In December 2011 the Internal Displacement Monitoring Centre (IDMC) produced a report on the Colombian government’s efforts to protect and assist the more than 5 million internally displaced persons (IDPs). The report looked specifically at the Santos administration’s lack of tangible action for improving the human rights conditions for IDPs.
The IDMC reports, “Colombia’s government, led since 2010 by President Juan Manuel Santos, has changed its discourse in favor of those who have suffered human rights violations due the conflict and violence within the country. However, it is yet to translate this into effective action to protect the rights of Colombia’s internally displaced people (IDPs) and other victims of conflict”
As the article explains, Colombia is currently home to the largest population of internally displaced peoples in the world. Many reforms have been promised but people continue to be displaced and suffer from human rights abuses. In 2010, when he took office President Santos promised a change in favor for those suffering from human rights violations due to violence and conflict. However, a year after Santos took office, the Observatory on Human Rights and Displacement (CODHES), the leading NGO monitoring displacement in Colombia, announced that nearly 89,000 people had been displaced in the first half of the year.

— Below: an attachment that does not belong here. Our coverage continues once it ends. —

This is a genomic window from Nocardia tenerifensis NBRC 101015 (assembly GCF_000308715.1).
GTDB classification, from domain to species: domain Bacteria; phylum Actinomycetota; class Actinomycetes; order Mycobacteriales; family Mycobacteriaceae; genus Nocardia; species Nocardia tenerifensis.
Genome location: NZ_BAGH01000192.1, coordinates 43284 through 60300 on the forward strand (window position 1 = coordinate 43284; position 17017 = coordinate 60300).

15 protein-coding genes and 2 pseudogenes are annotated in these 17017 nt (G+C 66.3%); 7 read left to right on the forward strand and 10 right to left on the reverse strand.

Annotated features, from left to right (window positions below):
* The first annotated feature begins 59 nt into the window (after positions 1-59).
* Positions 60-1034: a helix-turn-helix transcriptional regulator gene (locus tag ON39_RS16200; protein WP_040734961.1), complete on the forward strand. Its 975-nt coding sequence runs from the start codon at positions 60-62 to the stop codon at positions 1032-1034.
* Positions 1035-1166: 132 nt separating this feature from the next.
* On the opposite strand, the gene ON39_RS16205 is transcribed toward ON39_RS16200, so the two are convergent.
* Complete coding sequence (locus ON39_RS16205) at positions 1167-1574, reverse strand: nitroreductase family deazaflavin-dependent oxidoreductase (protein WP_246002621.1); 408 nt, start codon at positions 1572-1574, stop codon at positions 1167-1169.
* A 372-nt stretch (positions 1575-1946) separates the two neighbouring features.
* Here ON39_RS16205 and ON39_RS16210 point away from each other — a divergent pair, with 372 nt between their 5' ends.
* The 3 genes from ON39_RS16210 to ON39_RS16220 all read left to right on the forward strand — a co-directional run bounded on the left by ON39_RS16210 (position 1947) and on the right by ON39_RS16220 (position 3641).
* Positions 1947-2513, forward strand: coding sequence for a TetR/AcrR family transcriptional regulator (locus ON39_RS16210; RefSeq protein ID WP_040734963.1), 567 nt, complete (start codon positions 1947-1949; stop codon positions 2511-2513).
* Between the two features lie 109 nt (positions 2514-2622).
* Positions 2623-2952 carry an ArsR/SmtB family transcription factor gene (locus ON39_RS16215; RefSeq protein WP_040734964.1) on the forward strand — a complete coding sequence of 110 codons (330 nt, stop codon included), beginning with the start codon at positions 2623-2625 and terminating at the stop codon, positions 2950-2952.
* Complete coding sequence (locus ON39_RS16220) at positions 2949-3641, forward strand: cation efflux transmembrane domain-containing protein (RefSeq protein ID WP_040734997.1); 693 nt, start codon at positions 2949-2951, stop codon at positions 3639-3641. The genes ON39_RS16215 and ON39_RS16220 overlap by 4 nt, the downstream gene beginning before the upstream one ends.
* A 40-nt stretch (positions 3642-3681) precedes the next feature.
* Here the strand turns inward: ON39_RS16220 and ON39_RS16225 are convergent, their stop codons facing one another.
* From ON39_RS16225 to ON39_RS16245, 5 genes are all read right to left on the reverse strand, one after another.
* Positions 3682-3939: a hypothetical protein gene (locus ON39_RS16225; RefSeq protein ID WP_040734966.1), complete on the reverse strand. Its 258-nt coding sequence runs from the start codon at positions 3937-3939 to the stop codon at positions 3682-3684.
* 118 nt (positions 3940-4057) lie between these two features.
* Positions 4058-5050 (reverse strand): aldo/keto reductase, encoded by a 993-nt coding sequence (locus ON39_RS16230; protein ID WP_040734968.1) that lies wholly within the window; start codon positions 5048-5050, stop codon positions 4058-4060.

In June of 2011, the Colombian government passed legislation which became known as the “Victims’ Law.” The Victims’ Law was created to compensate roughly four million victims of the conflict. Provisions in the law included the restitution of land to IDPs. Unfortunately these provisions are yet to be realized. A report by the Colombian court indicated that in 2010 and 2011, access to certain rights; housing, income and emergency assistance still remained difficult, with only ten per cent of IDPs receiving these services. On December 1, 2011, a financing plan was created that will set aside $500 million for property restitution for IDPs. Secondary legislation is also being drafted and approved to help regulate the Victims’ Law. It is yet to be seen whether these new plans will tangibly benefit victims of the armed conflict.